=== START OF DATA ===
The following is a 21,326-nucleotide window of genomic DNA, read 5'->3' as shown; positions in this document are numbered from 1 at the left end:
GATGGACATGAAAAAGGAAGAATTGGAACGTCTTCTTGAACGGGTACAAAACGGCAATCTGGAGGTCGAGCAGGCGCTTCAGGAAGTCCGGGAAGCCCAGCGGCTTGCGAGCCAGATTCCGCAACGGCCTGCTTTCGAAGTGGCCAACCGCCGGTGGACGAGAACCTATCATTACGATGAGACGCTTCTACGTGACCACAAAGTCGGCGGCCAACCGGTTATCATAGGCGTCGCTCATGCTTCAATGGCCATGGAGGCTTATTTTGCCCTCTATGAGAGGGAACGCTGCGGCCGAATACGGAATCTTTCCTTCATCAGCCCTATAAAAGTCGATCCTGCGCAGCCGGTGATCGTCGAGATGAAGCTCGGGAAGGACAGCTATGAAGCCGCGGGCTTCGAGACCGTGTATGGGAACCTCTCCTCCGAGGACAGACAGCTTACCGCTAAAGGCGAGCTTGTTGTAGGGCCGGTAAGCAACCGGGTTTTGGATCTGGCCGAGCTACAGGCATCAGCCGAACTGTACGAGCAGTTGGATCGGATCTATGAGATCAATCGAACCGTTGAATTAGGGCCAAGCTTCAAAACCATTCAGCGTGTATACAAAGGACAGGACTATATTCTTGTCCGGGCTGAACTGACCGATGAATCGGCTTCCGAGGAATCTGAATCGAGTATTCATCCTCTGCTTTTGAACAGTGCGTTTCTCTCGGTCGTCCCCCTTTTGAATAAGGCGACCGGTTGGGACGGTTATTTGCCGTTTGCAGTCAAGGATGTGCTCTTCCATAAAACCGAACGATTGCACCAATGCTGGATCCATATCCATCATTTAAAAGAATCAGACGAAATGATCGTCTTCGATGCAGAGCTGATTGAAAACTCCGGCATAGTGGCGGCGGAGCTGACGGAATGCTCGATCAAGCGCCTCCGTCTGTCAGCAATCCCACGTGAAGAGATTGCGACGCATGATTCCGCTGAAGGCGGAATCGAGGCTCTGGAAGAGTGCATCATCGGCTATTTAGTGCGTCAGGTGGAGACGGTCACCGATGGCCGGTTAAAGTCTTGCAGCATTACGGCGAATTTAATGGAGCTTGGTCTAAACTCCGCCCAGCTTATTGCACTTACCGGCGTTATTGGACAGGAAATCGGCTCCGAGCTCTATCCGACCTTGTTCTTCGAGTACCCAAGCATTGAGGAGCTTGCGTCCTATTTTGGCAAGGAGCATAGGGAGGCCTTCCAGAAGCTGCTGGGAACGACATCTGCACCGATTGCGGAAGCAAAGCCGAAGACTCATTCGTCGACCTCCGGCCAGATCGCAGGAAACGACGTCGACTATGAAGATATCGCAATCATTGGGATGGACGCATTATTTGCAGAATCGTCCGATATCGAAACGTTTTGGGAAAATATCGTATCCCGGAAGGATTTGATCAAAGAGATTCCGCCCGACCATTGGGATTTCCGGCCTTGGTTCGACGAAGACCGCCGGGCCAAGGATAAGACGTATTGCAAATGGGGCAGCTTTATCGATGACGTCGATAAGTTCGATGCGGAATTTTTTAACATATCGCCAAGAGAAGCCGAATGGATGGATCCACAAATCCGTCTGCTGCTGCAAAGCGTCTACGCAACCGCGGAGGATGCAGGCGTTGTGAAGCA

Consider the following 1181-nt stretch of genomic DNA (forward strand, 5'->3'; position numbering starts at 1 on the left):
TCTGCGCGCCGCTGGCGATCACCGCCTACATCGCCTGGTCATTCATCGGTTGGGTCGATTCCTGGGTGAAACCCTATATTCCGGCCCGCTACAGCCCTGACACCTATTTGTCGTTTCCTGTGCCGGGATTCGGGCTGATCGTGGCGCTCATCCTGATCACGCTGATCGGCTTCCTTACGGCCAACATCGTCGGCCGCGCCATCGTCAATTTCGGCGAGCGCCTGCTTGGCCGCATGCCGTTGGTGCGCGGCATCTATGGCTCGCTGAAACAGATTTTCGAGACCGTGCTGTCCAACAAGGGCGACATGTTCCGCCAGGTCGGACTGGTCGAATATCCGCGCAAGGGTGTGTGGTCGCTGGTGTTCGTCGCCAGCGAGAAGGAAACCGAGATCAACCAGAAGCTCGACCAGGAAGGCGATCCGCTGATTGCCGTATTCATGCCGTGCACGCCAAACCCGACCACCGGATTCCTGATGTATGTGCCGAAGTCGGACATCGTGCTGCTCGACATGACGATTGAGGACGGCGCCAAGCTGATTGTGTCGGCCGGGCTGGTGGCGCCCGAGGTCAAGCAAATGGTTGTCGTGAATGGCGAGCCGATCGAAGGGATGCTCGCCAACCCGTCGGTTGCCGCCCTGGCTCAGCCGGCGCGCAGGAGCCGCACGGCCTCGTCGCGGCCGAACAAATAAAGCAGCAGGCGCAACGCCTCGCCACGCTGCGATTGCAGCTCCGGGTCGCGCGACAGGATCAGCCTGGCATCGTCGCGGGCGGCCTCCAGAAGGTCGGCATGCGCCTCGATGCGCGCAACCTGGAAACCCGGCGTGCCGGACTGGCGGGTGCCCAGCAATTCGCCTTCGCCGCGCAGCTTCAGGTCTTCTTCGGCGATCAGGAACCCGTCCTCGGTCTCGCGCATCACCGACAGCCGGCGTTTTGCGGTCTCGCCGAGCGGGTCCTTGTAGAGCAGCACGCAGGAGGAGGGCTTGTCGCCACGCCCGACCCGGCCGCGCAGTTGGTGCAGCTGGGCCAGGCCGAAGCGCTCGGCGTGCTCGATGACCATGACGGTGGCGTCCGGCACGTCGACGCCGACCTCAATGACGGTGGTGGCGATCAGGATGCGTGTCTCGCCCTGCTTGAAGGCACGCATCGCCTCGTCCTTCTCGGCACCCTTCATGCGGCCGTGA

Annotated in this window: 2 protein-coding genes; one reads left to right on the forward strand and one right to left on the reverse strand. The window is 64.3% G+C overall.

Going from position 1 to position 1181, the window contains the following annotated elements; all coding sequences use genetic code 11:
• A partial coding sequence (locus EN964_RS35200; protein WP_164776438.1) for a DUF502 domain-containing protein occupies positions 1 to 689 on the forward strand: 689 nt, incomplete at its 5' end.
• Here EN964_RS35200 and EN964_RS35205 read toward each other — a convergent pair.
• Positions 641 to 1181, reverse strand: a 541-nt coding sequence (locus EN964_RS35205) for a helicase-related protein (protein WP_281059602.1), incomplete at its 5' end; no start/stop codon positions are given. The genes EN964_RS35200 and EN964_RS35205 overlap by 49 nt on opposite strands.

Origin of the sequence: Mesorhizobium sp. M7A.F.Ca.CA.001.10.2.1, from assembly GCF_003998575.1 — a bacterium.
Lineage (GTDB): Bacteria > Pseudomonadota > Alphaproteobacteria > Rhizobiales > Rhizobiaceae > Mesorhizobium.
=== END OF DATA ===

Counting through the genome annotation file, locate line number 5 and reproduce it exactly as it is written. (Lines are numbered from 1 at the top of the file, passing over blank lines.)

Annotated in this window: 2 protein-coding genes; one reads left to right on the forward strand and one right to left on the reverse strand. The window is 64.3% G+C overall.